Every year, 3.6 million Americans forgo medical treatment because they lack transportation.
By and large, these patients are older, poorer, and more likely to be chronically ill. Most Medicare and Medicaid patients have a non-emergency medical transportation (NEMT) benefit, but many do not know how to take advantage of it. And those who do frequently find the service to be slow and unreliable. In the worst cases, they even experience fraud or abuse.
In 2016, CareMore Health, a physician-founded and -led care delivery system serving more than 150,000 patients in 10 states, began a pilot program to offer its patients with more reliable NEMT.
CareMore had provided patients with wheelchair vans and other specialized transport for years, but after receiving numerous complaints from patients that the services were inadequate, CareMore sought out a solution to improve the transportation program. The pilot was so successful, after just a few months CareMore expanded the program systemwide.
The biggest innovation has been its partnership with on-demand ride service Lyft.
Previously, CareMore had contracted with a specialized broker to coordinate and dispatch private cars, taxis, or other vehicles to bring patients to medical appointments. Lyft rides are more readily available and tend to be more responsive, which significantly reduces wait times for patients.
Lyft works closely with CareMore to maintain a positive patient experience: Drivers receive a special alert for these calls, flagging them as healthcare-related and noting any special requirements the patient may have.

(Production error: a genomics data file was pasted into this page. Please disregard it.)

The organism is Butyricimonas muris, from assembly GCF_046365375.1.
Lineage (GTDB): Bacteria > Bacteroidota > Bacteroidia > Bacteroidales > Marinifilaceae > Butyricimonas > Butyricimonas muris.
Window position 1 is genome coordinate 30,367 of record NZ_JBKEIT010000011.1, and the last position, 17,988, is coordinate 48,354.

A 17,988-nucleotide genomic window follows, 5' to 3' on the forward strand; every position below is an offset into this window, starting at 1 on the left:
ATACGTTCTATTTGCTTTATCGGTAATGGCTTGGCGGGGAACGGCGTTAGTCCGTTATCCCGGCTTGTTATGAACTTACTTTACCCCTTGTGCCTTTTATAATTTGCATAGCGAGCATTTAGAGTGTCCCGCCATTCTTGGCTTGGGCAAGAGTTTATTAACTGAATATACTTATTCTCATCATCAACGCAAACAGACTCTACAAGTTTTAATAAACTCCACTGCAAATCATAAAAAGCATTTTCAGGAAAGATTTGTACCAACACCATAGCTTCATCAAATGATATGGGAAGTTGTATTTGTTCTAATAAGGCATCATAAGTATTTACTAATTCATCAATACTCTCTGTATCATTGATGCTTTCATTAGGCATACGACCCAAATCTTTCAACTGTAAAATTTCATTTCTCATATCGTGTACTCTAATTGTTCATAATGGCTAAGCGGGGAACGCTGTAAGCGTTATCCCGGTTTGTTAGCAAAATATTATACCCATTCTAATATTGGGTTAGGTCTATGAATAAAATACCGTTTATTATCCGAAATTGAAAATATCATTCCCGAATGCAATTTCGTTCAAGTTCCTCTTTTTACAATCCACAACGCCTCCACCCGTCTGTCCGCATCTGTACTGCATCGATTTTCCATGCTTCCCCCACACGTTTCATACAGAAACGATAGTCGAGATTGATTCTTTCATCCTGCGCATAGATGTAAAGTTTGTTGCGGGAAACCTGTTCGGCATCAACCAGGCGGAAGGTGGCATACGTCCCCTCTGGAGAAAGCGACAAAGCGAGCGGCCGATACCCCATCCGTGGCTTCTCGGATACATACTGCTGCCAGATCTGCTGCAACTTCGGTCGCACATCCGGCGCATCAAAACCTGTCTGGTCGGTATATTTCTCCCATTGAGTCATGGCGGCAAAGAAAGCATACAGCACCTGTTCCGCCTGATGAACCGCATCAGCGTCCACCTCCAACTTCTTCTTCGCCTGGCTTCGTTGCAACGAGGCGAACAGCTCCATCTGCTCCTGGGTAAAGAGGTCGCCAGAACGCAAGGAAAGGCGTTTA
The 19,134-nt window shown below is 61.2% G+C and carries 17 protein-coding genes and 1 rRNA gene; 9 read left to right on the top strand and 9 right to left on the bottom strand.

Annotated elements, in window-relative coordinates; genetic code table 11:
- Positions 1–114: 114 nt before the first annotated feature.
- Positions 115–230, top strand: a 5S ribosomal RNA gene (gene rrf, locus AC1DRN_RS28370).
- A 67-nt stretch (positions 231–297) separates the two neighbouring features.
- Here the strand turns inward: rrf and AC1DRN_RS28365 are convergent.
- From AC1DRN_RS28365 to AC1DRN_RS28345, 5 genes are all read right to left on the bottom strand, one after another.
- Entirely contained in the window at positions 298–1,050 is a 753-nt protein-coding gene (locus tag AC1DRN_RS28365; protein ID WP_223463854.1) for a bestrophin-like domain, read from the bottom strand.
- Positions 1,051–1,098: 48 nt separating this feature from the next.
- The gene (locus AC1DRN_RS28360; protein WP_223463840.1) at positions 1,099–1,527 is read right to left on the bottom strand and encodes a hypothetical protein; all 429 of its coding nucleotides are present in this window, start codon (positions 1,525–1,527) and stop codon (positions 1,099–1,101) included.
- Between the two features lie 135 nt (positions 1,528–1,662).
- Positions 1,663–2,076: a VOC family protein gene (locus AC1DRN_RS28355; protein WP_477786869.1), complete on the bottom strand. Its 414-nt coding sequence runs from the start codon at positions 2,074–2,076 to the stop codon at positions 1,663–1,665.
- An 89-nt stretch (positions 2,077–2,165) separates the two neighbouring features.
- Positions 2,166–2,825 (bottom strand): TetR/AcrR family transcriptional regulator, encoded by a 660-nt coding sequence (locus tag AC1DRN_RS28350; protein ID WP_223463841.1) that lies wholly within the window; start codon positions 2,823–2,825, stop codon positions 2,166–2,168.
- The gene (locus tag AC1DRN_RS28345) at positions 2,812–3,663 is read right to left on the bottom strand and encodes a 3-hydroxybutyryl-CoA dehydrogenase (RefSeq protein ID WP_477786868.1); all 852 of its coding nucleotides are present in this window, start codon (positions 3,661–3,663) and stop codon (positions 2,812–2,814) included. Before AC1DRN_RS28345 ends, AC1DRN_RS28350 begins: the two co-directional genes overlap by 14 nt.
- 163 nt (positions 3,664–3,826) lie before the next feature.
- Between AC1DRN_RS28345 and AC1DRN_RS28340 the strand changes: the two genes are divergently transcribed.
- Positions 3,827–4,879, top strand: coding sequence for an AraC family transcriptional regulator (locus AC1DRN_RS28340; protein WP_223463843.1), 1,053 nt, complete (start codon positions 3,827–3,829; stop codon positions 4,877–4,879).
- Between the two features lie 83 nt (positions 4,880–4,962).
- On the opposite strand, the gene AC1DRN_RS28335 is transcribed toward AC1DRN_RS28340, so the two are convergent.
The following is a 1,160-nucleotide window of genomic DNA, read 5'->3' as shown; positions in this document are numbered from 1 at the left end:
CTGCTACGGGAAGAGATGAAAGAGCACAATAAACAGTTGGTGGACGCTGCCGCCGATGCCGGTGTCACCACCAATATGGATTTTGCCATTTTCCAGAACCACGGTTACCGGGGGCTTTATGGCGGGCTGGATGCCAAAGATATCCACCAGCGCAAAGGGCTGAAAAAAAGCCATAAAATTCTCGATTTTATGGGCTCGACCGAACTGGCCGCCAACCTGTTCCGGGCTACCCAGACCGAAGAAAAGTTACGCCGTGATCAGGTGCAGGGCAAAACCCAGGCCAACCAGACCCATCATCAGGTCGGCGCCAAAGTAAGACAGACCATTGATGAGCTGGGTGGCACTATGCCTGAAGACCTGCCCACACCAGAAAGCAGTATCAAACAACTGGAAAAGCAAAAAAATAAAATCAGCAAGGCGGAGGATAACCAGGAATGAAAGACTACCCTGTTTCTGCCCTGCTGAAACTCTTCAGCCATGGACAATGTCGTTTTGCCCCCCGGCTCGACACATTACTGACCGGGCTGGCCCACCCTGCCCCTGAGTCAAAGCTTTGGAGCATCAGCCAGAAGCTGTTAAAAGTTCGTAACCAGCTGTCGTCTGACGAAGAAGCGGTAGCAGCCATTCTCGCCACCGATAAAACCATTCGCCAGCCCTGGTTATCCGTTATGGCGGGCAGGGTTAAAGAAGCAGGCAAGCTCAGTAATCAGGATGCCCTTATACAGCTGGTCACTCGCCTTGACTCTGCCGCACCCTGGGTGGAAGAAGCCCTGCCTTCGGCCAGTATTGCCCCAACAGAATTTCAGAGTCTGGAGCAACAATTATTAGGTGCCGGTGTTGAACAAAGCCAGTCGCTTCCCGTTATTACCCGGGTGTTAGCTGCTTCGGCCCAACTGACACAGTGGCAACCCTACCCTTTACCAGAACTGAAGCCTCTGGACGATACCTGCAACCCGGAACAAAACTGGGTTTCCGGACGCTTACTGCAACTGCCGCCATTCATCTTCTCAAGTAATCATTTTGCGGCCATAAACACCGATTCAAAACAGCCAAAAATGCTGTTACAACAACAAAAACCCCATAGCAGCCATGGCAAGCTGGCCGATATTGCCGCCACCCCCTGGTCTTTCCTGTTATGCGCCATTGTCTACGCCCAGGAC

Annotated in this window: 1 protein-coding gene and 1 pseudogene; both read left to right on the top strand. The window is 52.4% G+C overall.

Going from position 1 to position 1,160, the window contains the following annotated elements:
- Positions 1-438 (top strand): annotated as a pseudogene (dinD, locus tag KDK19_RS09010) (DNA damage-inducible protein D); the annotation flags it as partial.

And the company has offered senior sensitivity training to drivers as well – teaching them, for example, that patients with mobility issues need more time and assistance get into a vehicle. Scott Rinefort, senior director of product design at CareMore, says, “The Lyft drivers react very well to [the training]. It gives them the perspective that they need to think about this a little bit differently than other rides."
From the patient's perspective, nothing about the experience has changed, except the wait time. They still book their ride by calling the CareMore member service team, which handles all the technical and logistical details.
Each CareMore center has dedicated Lyft parking spaces and a tool that allows staff to see the status and location of all patient rides coming to the office or heading home — and the patients know that. Staff can even call the patient to confirm they arrived safely home.
CareMore considered offering patients an app, but ultimately decided that would not work for their senior patient population. The organization also wanted more control over the all-important patient experience. “The reason we were able to ramp it up so quickly was that the experience of booking did not change," Rinefort says.
Since the beginning of the pilot, CareMore has been able to shift 91 percent of its curb-to-curb rides to this program – more than 7,000 per month. Lyft drivers are on-time 92 percent of the time and have reduced wait times by 45 percent. And Lyft rides cost CareMore 39 percent less than other ride options, according to Rinefort.
Most important, patients are overwhelmingly pleased – surveys show 98 percent of patients who have used the service are "satisfied" or "very satisfied" with the service. And CareMore has heard anecdotally that patients feel better able to access care because of the program. As Rinefort says, “Getting there is half the prescription."
Lia Novotny is a contributing writer to athenaInsight.